Managing kitty’s chronic kidney disease
When my cat Bailey was first diagnosed with chronic kidney disease (CKD), she was only five years old. At the time, I didn’t know very much about the condition. I truly thought it was over for her and had prepared to say good-bye.
Fortunately, my precious Bailey lived a long and happy life for another 13 years.
It’s unknown what initially caused Bailey’s kidney damage, but with the appropriate management strategies recommended by my veterinarian, I was able to keep her relatively stable for all of those years.
My experience with her and the education I’ve received as a student at the Western College of Veterinary Medicine (WCVM) have taught me that a diagnosis of CKD doesn’t always mean a death sentence.
A fairly prevalent disease, CKD affects about one to three per cent of all geriatric cats. “It’s among the top five diagnoses — if not the most common diagnosis — for an older cat that presents for weight loss with increased drinking and urination,” says Dr. Elisabeth Snead, a WCVM small animal internal medicine specialist.
About 66 per cent of cats diagnosed with CKD succumb to the disease once they’re over 10 years of age. The Maine coon, Abyssinian, Siamese, Russian blue and Burmese breeds seem to have a predisposition for the disease.
Kidneys: the ultimate multi-taskers
The kidneys are very important, multi-functional organs. Their top responsibility is to filter the blood and remove wastes through the production of urine. The kidneys also play a major role in regulating electrolyte concentrations, hydration, acid-base balance and blood pressure.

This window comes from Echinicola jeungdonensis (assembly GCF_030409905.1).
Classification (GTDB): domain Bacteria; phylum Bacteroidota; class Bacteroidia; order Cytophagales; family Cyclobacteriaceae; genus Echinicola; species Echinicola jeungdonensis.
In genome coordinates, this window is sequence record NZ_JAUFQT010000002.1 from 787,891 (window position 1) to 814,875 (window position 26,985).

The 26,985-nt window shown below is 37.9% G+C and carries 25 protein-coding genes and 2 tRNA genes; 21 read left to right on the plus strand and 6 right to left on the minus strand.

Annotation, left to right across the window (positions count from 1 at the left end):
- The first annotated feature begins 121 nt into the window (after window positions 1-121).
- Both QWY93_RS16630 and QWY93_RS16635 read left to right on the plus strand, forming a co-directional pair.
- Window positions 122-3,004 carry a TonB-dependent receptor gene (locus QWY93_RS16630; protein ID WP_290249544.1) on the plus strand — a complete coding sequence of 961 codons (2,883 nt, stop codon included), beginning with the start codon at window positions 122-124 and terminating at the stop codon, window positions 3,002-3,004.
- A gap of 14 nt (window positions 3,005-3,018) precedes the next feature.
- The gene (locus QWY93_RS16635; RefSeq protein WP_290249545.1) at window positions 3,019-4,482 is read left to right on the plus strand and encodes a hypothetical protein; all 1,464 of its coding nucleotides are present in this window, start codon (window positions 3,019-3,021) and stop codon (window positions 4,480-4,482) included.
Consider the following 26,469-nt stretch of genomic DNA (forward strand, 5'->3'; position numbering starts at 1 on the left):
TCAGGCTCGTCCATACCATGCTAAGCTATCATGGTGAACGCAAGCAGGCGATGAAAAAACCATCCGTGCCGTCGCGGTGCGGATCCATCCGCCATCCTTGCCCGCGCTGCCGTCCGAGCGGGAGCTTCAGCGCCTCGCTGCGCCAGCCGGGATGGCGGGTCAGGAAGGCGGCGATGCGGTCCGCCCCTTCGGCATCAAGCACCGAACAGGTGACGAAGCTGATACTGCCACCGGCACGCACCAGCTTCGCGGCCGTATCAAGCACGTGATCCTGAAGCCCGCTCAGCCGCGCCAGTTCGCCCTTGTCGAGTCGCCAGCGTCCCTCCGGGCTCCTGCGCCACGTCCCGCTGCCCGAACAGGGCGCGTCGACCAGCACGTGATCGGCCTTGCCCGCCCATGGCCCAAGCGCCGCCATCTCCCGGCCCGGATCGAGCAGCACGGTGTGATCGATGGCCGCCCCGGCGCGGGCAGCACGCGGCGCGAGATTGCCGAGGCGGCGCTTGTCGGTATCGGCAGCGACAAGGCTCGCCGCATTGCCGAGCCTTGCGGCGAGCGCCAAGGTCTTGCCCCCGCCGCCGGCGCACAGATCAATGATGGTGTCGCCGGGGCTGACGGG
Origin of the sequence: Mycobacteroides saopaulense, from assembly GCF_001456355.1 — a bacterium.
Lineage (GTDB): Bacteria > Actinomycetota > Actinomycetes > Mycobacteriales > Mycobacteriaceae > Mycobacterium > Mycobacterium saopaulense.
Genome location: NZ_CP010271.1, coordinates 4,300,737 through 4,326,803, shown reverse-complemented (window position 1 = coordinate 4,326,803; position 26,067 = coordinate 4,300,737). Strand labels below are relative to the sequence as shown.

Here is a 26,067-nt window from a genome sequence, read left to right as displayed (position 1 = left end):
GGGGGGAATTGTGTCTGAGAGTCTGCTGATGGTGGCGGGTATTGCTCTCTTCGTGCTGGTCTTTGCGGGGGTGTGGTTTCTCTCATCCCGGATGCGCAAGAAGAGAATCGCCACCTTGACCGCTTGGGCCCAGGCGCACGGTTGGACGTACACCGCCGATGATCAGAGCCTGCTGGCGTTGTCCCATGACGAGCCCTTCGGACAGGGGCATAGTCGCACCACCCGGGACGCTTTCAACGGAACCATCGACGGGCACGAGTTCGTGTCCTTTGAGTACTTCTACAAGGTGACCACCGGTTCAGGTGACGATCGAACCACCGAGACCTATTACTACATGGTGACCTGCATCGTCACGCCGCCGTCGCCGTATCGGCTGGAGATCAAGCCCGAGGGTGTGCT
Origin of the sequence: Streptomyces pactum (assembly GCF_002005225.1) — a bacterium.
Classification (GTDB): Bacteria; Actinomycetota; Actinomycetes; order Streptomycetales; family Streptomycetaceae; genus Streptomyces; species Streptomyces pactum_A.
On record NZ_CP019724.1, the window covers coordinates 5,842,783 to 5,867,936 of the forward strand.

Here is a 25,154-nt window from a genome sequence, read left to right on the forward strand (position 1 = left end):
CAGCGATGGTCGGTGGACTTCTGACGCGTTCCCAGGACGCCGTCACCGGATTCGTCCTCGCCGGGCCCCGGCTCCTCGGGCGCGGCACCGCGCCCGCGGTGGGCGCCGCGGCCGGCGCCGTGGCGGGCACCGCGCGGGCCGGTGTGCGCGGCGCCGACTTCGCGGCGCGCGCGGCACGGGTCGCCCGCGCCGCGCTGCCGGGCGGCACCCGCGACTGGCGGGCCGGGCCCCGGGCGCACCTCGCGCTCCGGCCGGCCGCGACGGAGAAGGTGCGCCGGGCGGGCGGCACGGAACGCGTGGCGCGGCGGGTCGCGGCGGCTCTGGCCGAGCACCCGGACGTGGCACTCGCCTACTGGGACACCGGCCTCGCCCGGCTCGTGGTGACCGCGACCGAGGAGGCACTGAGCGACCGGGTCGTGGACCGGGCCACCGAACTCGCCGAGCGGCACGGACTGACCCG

The kidneys also produce several important hormones. Erythropoietin produced by the kidneys is responsible for stimulating red blood cell production by the bone marrow.
As well, the kidneys aid in the production of active vitamin D, which is important for bone development and calcium and phosphorus balance in the body.
With this list of numerous duties, it’s easy to see why damage to the kidneys can cause a whole host of problems.
Kidney disease occurs as a result of any sort of injury to the tissue whether that may be from physical trauma, an infection, toxin ingestion, inflammation or cancer.
Acute kidney disease occurs rapidly over a short period of time and may be reversible, depending on the underlying cause.
“With CKD, the decline in kidney function occurs over months to years from repeated insults to the kidney,” explains Snead.
CKD isn’t reversible, but it’s possible to medically manage affected cats and slow the progression of the disease while maintaining a good quality of life.
Signs of CKD are non-specific and include weight loss with a normal or poor appetite, vomiting, constipation, increased drinking and urination, lethargy and weakness.
In advanced stages of the disease, cats may develop ulcers in the mouth, anemia or neurological problems such as seizures.
Most of these symptoms are related to the build-up of toxins in the body as well as the reduced ability of the kidneys to maintain hydration.
“Some cats can have CKD with little or no obvious signs,” adds Snead. “Since it can be a very silent disease in the early stages, it’s advisable to perform annual blood work for any cat over the age of 10 years. Catching it and treating it early can really help slow its progression.”
Managing Itty Bitty’s kidney disease
Excessive drinking and urination were the first signs that Saskatoon pet owner Wendy Donaldson noticed when her cat, Itty Bitty, was diagnosed with kidney disease.
“Itty Bitty always liked her water. She even played in it,” says Donaldson. “But she started drinking so much that I knew something must be wrong with her kidneys.”
Itty Bitty, a female black domestic shorthair cat, was diagnosed with CKD by Snead in the spring of 2010. The initial injury to her kidneys was likely due to the ingestion of lilies – plants that are often toxic, especially to cats.
The diagnosis of CKD is reached by obtaining a thorough history and performing a physical examination along with routine blood work and urinalysis.
“A urinalysis is essential for diagnosis,” says Snead. “Urine is worth its weight in gold and should always be collected in patients that are having blood drawn for any reason as it plays a key role in allowing the kidney function to be assessed.”